Likewise, Harkness' vampire characters defy stereotypes. Mathew Clairmont is a scientist who's interested in studying creatures' evolution. If his protectiveness of Diana is typical of "romantic" vampires, his fondness for modern science is not. Further, instead of being some perfect being, Mathew's depicted as a flawed individual who bears the scars of hundreds of years of violence. He has complicated relationships with his family, and a deeply guilty conscience. The other vampires in the series are great characters as well--they're a diverse set of fascinating characters from all eras and walks of life. (Spoilers) In particular, I liked Mathew's father, Philippe. He came from ancient Greece, and he ruthless controls his children even as he protects them. Yet Diana learns that he also has a loving, compassionate side, and he's devoted to the cause of justice.

I seriously enjoyed all three books of the All Souls Trilogy, and I'd recommend them to anyone who'd like to see a more intelligent, adult depiction of vampires and witches. 

Monday, December 1, 2014

Discovering Five Modern American Composers

I recently performed a symphony by Howard Hanson, a modern American composer I'd never heard of. I'll confess, I sometimes dread playing new music--it can be frustrating to play and can alienate the audience. In this case, however, I'm happy to note that Hanson's music was very approachable. I enjoyed playing it, and the audience (including my somewhat non-musical husband) liked it as well. It made me think about all the excellent modern music we have, much of which doesn't require a devoted interest in atonality or game theory to enjoy. Here's a list of five modern American composers you should check out!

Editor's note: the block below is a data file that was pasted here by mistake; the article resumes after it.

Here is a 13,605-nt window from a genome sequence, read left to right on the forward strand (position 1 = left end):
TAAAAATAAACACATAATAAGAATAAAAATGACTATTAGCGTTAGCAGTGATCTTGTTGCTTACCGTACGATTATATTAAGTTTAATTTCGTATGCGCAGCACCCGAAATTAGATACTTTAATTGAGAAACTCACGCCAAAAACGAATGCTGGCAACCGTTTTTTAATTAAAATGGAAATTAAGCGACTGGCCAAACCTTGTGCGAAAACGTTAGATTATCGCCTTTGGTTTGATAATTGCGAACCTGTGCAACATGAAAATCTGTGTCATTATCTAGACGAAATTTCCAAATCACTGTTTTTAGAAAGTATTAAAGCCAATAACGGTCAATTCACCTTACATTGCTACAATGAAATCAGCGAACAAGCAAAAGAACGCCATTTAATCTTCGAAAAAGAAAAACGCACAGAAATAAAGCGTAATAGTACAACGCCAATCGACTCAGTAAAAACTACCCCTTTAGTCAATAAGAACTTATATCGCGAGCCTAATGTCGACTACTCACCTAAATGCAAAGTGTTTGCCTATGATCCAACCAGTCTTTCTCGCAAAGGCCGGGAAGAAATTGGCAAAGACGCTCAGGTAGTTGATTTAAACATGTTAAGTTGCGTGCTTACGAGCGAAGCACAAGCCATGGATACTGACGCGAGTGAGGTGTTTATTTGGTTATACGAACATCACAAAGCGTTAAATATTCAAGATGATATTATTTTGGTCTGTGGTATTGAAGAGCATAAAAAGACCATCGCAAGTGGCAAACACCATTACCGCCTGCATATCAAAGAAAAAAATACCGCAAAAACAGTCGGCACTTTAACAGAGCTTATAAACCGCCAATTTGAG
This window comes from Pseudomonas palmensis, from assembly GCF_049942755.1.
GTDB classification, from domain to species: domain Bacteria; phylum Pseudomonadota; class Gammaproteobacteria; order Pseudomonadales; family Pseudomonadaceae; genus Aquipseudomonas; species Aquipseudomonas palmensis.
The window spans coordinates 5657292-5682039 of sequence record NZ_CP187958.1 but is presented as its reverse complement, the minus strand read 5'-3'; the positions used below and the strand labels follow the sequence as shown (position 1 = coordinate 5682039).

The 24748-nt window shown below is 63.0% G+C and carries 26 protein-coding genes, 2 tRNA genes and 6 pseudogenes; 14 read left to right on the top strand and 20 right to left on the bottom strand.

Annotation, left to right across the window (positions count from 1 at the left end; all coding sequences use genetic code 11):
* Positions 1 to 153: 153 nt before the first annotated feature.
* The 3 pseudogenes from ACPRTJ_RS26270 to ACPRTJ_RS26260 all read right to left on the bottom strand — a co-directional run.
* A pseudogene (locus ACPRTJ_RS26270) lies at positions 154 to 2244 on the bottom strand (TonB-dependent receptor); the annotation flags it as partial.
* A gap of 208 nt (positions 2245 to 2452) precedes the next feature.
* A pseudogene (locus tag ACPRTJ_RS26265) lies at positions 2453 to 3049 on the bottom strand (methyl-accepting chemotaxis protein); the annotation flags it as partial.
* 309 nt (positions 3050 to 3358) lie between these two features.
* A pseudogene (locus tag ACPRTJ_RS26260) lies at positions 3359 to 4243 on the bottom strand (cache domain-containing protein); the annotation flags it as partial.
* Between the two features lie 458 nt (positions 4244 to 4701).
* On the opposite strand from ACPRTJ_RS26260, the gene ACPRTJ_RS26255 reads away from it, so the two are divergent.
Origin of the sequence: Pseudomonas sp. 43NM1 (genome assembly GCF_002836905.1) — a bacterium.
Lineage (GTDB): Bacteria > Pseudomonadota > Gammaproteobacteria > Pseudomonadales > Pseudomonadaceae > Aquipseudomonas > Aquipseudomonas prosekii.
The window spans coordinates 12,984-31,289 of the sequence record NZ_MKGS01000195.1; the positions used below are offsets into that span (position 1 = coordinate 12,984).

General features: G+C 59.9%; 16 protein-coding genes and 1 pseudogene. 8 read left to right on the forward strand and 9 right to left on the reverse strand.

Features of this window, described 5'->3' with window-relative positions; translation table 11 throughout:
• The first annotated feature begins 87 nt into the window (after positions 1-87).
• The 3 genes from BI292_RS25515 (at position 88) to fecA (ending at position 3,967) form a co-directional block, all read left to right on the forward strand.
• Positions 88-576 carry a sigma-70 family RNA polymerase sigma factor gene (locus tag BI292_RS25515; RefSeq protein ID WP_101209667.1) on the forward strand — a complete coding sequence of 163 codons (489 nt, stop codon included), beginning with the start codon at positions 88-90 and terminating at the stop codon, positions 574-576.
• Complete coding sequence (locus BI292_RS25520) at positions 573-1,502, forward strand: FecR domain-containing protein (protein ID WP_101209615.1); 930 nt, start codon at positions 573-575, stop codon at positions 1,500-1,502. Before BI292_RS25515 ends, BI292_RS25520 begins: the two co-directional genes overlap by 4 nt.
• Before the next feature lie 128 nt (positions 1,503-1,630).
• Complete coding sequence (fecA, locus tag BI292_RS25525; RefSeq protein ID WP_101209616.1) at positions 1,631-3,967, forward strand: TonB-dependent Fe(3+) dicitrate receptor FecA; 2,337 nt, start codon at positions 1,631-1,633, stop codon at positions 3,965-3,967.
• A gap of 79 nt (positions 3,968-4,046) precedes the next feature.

1. William Grant Still

I discovered William Grant Still (1895-1978) when the orchestra I played in, the Fort Smith Symphony, recorded a CD of his works for Naxos. Called "the Dean" of African-American composers, Still wrote eight operas, a symphony, a tone-poem called "Africa," and many other works. He also arranged music for several movies. His music often uses blues progressions and rhythms. I found it beautiful, fun to play, and approachable.

2. Margaret Brouwer 

While I was a graduate student at SMU in Dallas, my viola professor, Ellen Rose, commissioned a new viola concerto from Margaret Brouwer and premiered it with the Dallas Symphony. I had the chance to see how the relationship between a composer and performer can influence the development of an incredible piece of music. Brouwer's concerto was lyrical and full of gorgeous melodies, and she used a diverse array of tonal colors, especially from the percussion section. It's truly a beautiful addition to the viola repertoire.

3. Howard Hanson

Hanson directed the Eastman School of Music for forty years, and he received numerous awards for composition. I played his Symphony No. 2, "the Romantic." Its tonality is modern, but not strident, and it has many lush, expressive melodies. My husband commented that it reminded him of movie music, and I was pleased to discover it was actually used for the closing credits of the movie Alien, and John Williams used it as a model for the music in E.T. 

4. Daniel Bernard Roumain

I performed Roumain's Darwin's Meditation for the People of Lincoln with the composer himself for a benefit concert for the victims of the Haitian earthquake. Roumain is a classically trained violinist and composer, but he's influenced by hip-hop, Haitian folk songs, and other contemporary music. A Haitian-American composer, Roumain brought boundless energy to the stage, yet his music was shadowed by tragedy, from Lincoln's battle against slavery to the present conditions in Haiti (Roumain is Haitian-American). Alternately haunting and vibrant, Roumain's music is well worth listening to.

5. Diane Thome

I discovered Diane Thome when I performed Like a Seated Swan, a piece for viola and computer-realized tape. She might be one of the most obscure and least approachable composers on this list, but her music is fascinating. Like a Seated Swan wove the warm richness of the viola into ethereal, other-worldly computer-generated sounds. The effect was compelling, if unusual.